• - The silhouette of a flower from the silk floss tree appears on the left on the reverse side. The lower arch reads “EN UNION Y LIBERTAD” (“IN UNION AND LIBERTY”). The upper arch contains the year of coinage “2018” The phrase “2 PESOS” is shown on the upper right side in reference to Argentina's Northeast region, where the tree grows.

Silk Floss Tree Flower

ARS 5 Coin

    Specifications
  • - It is striken in silver-colored nickel plated steel.
  • - Its diameter is 23 mm and it weighs 7.3 g.
  • - It is 2.2 mm thick and has a plain edge.
  • - The center of the obverse side displays a myrtle tree. The upper arch reads “REPUBLICA ARGENTINA” (ARGENTINE REPUBLIC) while the lower arch reads “ARRAYAN” (“MYRTLE”).
  • - The reverse side displays a flower of a myrtle tree together with the year of coinage “2017”, on the right. The upper arch reads “EN UNION Y LIBERTAD” (“IN UNION AND LIBERTY”). The wording “5 PESOS” extends to the bottom of the design in reference to the Argentina’s southern region called Patagonia, where the myrtle tree, the regional emblematic flora, grows.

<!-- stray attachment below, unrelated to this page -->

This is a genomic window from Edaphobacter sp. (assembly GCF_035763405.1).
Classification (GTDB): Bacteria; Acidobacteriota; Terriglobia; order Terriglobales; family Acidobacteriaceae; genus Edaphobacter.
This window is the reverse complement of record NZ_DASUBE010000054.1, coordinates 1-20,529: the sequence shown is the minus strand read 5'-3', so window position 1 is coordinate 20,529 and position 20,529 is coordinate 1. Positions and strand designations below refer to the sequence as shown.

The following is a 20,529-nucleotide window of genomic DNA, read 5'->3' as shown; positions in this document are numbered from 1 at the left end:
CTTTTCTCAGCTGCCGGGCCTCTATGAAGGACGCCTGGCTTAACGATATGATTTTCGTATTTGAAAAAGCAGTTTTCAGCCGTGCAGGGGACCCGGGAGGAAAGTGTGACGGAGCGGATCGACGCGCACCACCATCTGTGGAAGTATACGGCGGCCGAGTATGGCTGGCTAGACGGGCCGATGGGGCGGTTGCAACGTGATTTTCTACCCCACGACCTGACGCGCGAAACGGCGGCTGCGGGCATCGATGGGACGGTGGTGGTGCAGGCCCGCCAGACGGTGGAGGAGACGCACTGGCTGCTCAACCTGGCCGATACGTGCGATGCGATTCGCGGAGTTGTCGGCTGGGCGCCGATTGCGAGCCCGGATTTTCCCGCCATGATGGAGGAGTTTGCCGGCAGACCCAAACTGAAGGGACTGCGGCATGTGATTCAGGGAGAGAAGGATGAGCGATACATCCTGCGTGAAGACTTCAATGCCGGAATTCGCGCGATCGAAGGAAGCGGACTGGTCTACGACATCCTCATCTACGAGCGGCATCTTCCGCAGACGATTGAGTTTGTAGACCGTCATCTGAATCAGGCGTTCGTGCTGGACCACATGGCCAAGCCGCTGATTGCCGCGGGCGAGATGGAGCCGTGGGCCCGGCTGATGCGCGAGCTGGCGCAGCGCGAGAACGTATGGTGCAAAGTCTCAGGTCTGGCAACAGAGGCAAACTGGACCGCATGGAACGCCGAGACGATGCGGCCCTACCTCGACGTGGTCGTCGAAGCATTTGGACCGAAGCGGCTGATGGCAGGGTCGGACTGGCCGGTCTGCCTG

Flowers of the Myrtle Tree

ARS 10 Coin

    Specifications
  • - It is striken in alpaca and has a golden color.
  • - Its diameter is 24.5 mm and it weighs 9 g.
  • - It has a reeded edge.
  • - The center displays a stylized image of a calden tree, a species native to Argentina, with a rounded and wide top. The upper arch reads “REPÚBLICA ARGENTINA” (“ARGENTINE REPUBLIC”) while the lower arch reads “CALDÉN” (“CALDEN”), the common tree name.
  • - The reverse side displays the silhouette of a flower containing the face value in micro-sized numbers and calden tree leaves. The upper arch reads “EN UNIÓN Y LIBERTAD” (“IN UNION AND LIBERTY”) and the lower arch shows the year of coinage “2018”. The “10 PESOS” denomination is placed at the center as a metaphor for the central region in Argentina where the tree grows.

Calden

Trees in the New Coins

Jacaranda Tree

Jacaranda mimosifolia. Bignoniaceae Family Commonly known as: jacaranda, tarco.